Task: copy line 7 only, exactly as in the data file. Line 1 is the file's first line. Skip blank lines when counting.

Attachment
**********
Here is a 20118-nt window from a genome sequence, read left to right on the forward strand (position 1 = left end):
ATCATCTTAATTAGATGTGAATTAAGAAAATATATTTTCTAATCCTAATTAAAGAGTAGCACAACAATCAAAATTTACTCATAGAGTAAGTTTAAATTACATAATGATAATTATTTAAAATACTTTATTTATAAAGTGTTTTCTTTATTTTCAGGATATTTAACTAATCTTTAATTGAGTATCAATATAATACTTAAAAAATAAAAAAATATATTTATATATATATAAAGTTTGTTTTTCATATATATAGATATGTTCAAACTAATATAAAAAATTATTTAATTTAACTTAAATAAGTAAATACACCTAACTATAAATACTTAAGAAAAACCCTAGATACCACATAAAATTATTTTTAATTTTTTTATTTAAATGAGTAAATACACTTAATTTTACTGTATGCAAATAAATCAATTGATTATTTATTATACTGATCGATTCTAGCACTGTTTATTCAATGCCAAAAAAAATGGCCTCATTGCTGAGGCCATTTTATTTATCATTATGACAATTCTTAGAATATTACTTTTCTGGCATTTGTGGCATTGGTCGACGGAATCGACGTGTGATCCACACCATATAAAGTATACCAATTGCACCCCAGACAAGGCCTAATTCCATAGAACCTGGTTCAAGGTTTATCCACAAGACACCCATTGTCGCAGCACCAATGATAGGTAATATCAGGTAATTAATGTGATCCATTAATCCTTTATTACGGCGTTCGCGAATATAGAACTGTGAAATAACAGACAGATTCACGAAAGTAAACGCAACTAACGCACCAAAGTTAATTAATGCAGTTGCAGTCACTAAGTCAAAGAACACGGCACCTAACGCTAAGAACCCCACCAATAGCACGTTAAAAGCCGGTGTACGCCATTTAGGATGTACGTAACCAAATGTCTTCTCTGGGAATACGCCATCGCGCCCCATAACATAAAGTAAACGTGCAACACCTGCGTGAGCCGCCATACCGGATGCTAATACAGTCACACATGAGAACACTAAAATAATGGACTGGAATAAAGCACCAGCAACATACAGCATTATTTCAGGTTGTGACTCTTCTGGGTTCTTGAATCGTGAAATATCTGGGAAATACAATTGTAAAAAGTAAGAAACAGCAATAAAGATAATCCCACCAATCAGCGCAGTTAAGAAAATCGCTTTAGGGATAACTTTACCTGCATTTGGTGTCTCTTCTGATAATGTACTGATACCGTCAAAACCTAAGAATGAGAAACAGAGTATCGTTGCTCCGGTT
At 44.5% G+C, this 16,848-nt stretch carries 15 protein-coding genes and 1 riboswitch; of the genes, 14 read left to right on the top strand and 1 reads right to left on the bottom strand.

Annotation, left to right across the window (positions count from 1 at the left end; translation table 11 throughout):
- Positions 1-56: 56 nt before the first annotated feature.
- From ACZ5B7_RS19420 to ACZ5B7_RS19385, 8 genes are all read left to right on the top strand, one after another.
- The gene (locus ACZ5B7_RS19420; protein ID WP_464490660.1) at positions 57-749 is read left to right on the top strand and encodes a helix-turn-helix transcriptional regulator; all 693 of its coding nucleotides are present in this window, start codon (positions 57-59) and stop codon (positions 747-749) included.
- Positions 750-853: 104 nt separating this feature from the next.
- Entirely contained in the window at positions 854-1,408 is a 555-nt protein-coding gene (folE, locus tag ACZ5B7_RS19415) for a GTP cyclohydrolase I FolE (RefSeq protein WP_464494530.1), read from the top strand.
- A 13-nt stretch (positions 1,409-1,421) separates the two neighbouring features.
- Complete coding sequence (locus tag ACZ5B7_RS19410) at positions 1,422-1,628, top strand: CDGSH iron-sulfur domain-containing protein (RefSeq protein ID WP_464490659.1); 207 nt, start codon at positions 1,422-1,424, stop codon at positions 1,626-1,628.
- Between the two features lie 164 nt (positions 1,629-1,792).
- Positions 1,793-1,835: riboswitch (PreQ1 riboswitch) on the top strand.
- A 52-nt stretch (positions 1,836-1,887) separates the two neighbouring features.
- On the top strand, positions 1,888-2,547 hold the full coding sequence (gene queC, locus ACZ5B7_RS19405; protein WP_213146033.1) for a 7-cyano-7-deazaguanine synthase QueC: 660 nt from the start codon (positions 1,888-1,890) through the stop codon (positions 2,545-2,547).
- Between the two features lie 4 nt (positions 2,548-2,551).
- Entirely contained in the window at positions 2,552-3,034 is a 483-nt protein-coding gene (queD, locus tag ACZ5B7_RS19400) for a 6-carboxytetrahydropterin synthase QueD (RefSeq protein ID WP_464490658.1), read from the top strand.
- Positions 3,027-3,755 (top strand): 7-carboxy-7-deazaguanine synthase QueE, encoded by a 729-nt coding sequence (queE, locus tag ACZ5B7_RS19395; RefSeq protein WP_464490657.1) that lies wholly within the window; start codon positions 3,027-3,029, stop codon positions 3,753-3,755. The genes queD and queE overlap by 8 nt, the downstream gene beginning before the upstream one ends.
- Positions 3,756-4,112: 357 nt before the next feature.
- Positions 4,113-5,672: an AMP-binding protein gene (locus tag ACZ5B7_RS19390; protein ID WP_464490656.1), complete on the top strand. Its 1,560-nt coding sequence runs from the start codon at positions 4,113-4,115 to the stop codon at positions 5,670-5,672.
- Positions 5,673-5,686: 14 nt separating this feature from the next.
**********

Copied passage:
- The gene (locus ACZ5B7_RS19420; protein ID WP_464490660.1) at positions 57-749 is read left to right on the top strand and encodes a helix-turn-helix transcriptional regulator; all 693 of its coding nucleotides are present in this window, start codon (positions 57-59) and stop codon (positions 747-749) included.